By A.K. Collier, Health Power Editor; Freelance Journalist and Author, www.andrea king collier.com
Although it was still winter in much of the country, 20,000 Black women and girls took it to the streets, the parks and their neighborhoods, to walk for health as a part of GirlTrek, a national movement to get them walking and moving.
GirlTrekkers who have signed the pledge have agreed to walk five days a week, but this particular weekend’s festivities were tied around the March 10th birthday of freedom fighter and former slave, Harriet Tubman. The participants had a lofty goal: to log in 100 minutes of walking. But the founders saw a deeper goal as one that would help Black girls and women reclaim their power, health, lives and neighborhoods. “Harriet Tubman weekend is important, but the commitment that comes after, day after day, week after week can change lives.” “We like to say if Harriet Tubman can walk thousands of slaves to freedom, we can walk to health and healing,” Vanessa Garrison, GirlTrek co-founder says. “We know that this walking movement has caught on because the healing has been inspirational and contagious.”
GirlTrek co-founder, T. Morgan Dixon, got inspired when she found her stride through walking. “I suffered from depression, like many of the women in my family,” Dixon says.“Mine was made worse by pushing myself too hard, and working too hard in my professional life.” It was the depression that made Dixon isolate herself from friends, community and shy away from intimacy, she says. “But it was when I started walking, one step at a time, that I noticed that my world started to slow down. I started to feel transported,” Dixon says. “I felt that I could finally just let my shoulders down and heal.”
Garrison and Dixon say that as more Black women sign on and start walking they keep hearing inspirational personal stories of healing and health all around the country. “It is true that there are many health disparities that stem from the lack of physical activity among Black women in our communities. We do have the highest rates of high blood pressure, diabetes, cardiovascular disease and overweight and obesity. And yes walking a minimum of 30 minutes at least five days a week will help reduce our risks,” Garrison says. “We have many GirlTrekkers who have lost significant amounts of weight and some who report being able to manage their high blood pressure and diabetes better through that commitment to physical exercise.” But, Dixon says that the power of the movement goes beyond the long running story of Black women and girls weight issues. “We are all real women with real needs that are both physical, emotional and social that coming together to walk is helping us meet,” Dixon says.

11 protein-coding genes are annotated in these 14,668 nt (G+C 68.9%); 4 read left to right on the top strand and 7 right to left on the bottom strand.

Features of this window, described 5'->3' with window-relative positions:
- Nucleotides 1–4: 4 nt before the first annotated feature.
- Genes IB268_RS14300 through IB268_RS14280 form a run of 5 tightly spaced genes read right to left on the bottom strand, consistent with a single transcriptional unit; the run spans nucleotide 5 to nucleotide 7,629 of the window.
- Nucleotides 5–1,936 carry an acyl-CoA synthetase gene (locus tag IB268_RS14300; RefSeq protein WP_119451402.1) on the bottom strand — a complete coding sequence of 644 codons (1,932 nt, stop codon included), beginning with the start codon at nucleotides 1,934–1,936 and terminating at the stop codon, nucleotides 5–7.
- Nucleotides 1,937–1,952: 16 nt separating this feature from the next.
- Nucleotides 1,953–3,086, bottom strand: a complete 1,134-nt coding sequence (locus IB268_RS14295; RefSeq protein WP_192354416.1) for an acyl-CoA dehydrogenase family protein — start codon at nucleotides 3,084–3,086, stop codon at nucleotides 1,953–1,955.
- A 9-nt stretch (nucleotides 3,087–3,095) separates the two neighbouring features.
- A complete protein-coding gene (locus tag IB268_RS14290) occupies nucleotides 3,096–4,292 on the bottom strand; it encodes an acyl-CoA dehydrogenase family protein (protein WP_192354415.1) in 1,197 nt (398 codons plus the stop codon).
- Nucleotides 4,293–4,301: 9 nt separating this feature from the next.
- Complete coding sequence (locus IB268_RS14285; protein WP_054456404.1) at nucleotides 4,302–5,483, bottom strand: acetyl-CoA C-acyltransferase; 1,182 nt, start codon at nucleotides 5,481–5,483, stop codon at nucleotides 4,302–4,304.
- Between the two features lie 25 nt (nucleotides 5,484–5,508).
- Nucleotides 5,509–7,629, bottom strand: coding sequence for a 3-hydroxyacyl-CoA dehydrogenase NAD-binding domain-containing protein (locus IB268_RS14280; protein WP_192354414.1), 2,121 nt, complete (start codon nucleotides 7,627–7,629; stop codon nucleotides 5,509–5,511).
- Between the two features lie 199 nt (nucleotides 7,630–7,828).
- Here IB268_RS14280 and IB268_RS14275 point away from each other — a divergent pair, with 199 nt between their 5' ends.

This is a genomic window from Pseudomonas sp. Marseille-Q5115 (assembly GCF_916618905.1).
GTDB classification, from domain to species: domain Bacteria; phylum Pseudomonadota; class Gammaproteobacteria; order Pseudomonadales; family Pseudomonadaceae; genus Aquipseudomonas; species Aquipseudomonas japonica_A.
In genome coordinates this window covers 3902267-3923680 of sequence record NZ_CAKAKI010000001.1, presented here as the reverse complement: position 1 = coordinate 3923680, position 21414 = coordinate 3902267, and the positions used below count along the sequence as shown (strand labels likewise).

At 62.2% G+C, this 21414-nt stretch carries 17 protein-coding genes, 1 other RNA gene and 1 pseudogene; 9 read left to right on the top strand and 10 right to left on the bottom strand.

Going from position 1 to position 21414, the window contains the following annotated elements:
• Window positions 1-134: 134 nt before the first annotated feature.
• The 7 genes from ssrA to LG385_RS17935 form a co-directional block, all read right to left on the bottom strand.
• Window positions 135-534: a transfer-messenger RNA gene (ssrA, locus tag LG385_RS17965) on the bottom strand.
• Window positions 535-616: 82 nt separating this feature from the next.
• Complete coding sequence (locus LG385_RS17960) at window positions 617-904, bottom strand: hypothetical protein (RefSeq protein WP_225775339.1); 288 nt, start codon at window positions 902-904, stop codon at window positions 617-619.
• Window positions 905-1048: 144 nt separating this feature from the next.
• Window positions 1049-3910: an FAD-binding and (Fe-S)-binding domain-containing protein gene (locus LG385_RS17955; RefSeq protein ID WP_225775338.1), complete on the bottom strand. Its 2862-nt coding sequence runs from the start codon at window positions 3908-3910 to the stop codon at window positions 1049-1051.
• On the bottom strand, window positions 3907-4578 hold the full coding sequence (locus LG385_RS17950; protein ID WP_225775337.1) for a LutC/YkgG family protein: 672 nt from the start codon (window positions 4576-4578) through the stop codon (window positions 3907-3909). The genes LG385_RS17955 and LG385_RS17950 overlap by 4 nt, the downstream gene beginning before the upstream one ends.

The GirlTrekkers have also found synergy and inspiration through linking up on social media. “It’s exciting to learn more about what your peers are doing in Chicago, Detroit, Oakland, all over the place by signing in to Facebook or Twitter.” Garrison says. “You may be walking with your best friend in Los Angeles, but it is powerful to know that at that same time, there are women walking on their jobs, around the block at their churches, and out on the high school tracks—following the lessons set by Harriet Tubman.”
More information about GirlTrekkers can be found at www.girltrek.org, or by contacting firstname.lastname@example.org or email@example.com.
By Andrea King Collier, Health Power Editor, Freelance Journalist and Author, www.andrea king collier.com